The attacks on innocents in Paris on November 13, 2015 were horrifying crimes, filling the city with grief and uniting people throughout the world in solidarity with the victims and with France.  These attacks were cold-blooded murders of innocent people, clearly crimes deserving punishment.  But when crimes are used as the impetus for war, the crimes and grief are multiplied and the toll of innocents increases to become the norm.  Surely, we must cry havoc, but we must also be wary of letting loose the dogs of war.

The attacks in New York on September 11, 2001 were also unspeakable crimes.  These attacks also stirred the sympathy and solidarity of the world, in this case for the United States, until the U.S. answered the attacks by letting loose the snarling dogs of war, first against Afghanistan and then against Iraq, a country having nothing to do with the 9/11 attacks.  The leaders who perpetrated these wars also caused untold sorrow and death of innocents.  While perpetrators of the attacks in New York, including Osama bin Laden, have been tracked down and captured or killed, those U.S. leaders who committed the worst of the Nuremberg crimes, crimes against peace, particularly in Iraq, have never been brought to justice.

It was the illegal U.S. war against Iraq, at least in part, that gave birth to ISIS and stoked its smoldering resentment and aggression against the West, and yet those who perpetrated this war still walk free.  And crimes within these wars, such as the bombing of the Doctors without Borders hospital in Kunduz (Afghanistan), still continue.  Unfortunately, we cannot roll back time or erase bad decisions by U.S. leaders, but we can learn from those bad decisions.  The West, particularly France, can seek out the perpetrators of the Paris crimes and bring them to justice.  Crimes demand justice for the victims, not warfare that will only create more victims in an ongoing loop of vengeance and retaliation.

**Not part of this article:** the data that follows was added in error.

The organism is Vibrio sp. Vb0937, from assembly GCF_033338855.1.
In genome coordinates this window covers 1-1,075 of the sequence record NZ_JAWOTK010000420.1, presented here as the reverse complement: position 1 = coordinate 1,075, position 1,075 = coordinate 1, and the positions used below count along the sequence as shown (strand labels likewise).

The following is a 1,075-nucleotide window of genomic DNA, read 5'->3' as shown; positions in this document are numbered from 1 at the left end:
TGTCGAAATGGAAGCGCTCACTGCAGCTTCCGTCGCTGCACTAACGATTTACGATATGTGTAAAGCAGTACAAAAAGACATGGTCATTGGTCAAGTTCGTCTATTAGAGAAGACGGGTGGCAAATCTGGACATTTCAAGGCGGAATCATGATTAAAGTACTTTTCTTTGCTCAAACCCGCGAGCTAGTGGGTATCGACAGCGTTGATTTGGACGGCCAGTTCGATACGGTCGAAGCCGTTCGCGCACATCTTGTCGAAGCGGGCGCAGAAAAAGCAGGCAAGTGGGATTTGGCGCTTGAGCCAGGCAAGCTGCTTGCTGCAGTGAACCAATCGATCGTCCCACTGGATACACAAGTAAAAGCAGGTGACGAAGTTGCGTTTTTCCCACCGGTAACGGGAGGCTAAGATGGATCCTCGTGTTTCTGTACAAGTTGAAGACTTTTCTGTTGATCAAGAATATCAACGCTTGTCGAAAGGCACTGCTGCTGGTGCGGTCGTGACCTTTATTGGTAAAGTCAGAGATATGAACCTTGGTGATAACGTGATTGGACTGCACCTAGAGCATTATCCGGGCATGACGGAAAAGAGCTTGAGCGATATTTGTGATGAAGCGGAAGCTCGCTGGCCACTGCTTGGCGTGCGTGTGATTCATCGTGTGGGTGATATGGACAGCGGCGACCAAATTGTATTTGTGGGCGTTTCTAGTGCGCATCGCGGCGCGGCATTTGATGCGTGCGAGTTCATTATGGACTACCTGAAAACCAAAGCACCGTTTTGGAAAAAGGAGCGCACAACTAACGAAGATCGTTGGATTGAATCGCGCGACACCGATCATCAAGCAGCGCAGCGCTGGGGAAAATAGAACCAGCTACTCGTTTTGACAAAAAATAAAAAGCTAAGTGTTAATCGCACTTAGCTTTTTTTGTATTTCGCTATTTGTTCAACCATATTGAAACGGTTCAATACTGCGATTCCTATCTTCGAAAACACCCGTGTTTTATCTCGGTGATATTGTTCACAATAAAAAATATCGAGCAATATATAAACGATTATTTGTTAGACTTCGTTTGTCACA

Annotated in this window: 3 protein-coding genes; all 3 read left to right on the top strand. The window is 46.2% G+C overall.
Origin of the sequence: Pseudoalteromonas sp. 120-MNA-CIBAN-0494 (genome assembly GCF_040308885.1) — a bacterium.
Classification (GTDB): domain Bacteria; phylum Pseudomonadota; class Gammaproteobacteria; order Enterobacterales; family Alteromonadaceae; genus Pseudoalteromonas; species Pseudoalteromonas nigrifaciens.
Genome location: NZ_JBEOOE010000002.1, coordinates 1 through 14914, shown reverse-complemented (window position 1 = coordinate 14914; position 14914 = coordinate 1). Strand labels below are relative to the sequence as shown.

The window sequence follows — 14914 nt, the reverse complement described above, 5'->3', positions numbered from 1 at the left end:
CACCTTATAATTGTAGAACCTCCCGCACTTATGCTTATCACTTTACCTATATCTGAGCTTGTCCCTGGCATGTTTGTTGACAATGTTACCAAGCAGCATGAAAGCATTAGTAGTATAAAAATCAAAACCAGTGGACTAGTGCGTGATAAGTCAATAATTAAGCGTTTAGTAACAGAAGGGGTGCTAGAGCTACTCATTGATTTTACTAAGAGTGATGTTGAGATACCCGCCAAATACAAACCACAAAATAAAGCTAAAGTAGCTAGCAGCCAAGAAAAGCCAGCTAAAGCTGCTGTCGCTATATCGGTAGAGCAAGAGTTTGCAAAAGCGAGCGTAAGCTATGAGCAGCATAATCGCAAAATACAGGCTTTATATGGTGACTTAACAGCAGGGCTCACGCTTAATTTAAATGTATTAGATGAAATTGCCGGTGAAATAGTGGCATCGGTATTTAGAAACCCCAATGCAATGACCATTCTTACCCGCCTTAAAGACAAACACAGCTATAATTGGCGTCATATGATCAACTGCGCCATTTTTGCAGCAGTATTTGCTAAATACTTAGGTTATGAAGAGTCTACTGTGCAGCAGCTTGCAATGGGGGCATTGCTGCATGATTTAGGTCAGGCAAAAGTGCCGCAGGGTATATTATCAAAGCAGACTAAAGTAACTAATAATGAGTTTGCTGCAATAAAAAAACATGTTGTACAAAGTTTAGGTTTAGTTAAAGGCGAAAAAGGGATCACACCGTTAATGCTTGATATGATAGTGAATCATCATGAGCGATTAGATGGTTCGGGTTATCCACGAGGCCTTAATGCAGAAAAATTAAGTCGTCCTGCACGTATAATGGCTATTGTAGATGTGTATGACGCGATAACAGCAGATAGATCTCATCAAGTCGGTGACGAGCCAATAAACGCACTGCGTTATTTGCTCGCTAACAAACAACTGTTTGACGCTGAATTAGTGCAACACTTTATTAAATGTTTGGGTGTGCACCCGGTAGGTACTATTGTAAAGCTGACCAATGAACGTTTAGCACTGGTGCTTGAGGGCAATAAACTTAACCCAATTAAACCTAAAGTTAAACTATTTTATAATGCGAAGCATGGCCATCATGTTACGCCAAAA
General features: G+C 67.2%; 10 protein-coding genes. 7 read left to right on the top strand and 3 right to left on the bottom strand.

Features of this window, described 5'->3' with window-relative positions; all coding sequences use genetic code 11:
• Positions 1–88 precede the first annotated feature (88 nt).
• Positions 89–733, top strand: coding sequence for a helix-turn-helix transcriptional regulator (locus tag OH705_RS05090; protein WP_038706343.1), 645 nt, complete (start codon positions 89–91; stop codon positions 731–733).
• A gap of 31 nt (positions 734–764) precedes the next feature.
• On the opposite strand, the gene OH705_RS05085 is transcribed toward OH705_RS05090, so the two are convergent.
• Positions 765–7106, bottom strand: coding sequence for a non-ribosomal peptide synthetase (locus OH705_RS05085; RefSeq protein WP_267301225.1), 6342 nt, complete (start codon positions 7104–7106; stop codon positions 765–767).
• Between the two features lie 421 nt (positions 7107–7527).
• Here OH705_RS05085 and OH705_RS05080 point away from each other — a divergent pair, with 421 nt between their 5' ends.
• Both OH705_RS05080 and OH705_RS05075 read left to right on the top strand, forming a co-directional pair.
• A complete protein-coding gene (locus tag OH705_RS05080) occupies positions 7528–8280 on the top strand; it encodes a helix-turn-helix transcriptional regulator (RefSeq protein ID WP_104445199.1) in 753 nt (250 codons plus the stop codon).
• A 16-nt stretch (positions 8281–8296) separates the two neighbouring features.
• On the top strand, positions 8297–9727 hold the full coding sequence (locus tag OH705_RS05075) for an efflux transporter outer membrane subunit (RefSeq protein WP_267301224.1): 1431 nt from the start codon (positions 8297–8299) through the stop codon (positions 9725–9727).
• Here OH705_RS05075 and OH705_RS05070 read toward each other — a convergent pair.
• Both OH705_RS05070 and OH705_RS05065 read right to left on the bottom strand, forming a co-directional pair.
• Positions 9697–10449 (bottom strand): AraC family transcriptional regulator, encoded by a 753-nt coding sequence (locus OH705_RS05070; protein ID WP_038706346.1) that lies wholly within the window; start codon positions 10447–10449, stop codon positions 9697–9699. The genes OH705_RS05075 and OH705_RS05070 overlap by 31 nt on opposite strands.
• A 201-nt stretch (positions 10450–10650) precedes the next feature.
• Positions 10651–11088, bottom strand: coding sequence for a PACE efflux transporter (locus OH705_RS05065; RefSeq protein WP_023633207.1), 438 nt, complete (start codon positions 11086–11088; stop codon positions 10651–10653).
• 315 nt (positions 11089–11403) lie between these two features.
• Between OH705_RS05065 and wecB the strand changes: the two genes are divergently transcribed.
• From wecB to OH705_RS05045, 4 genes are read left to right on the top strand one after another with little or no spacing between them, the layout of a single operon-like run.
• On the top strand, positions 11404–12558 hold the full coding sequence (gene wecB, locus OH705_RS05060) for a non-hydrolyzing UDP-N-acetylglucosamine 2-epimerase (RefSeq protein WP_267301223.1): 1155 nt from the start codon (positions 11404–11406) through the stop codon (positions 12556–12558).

The challenge today is to find a means of ending this loop of vengeance and retaliation.  This will require acting morally, legally (under international law), and pragmatically (by not inflaming more deaths of innocents and more violence).  This is a great challenge, which will require a new way of thinking, based on avoiding wars rather than perpetuating them.  It will require righting many of the wrongs that the West has inflicted on the Middle East, including ending the long-standing injustices that have been brought to bear on the Palestinians.  It will require the West curbing its hunger for cheap oil from the Middle East.  It will require finding a means of cutting off sources of funding for ISIS, which allow it to pursue war and support terrorism.

It is also clear that the West cannot fight terrorism with nuclear weapons.  These devices of mass annihilation are not suitable for stopping crimes associated with terrorism.  On the other hand, if the number of nuclear weapons in the world is not dramatically reduced (on the way to zero) and bomb-grade fissionable materials not brought under secure safeguards, terrorists will end up with nuclear or radiological weapons.  This could lead to disasters almost beyond comprehension.  Terrorists in possession of nuclear weapons will not be subject to nuclear deterrence.  They are suicidal, and they do not have territory to retaliate against.  Thus, nuclear deterrence won’t work against them.  If we don’t want to witness or be victims of nuclear terrorism, it is now past time to begin negotiating seriously to create a Nuclear Zero world, as we are required to do under international law.

The terrorist acts in Paris were a terrible tragedy, but war is not the answer.  In solidarity with the people of France, we must seek justice, not war, if we are to end the cycle of violence that threatens us all and undermines our common humanity.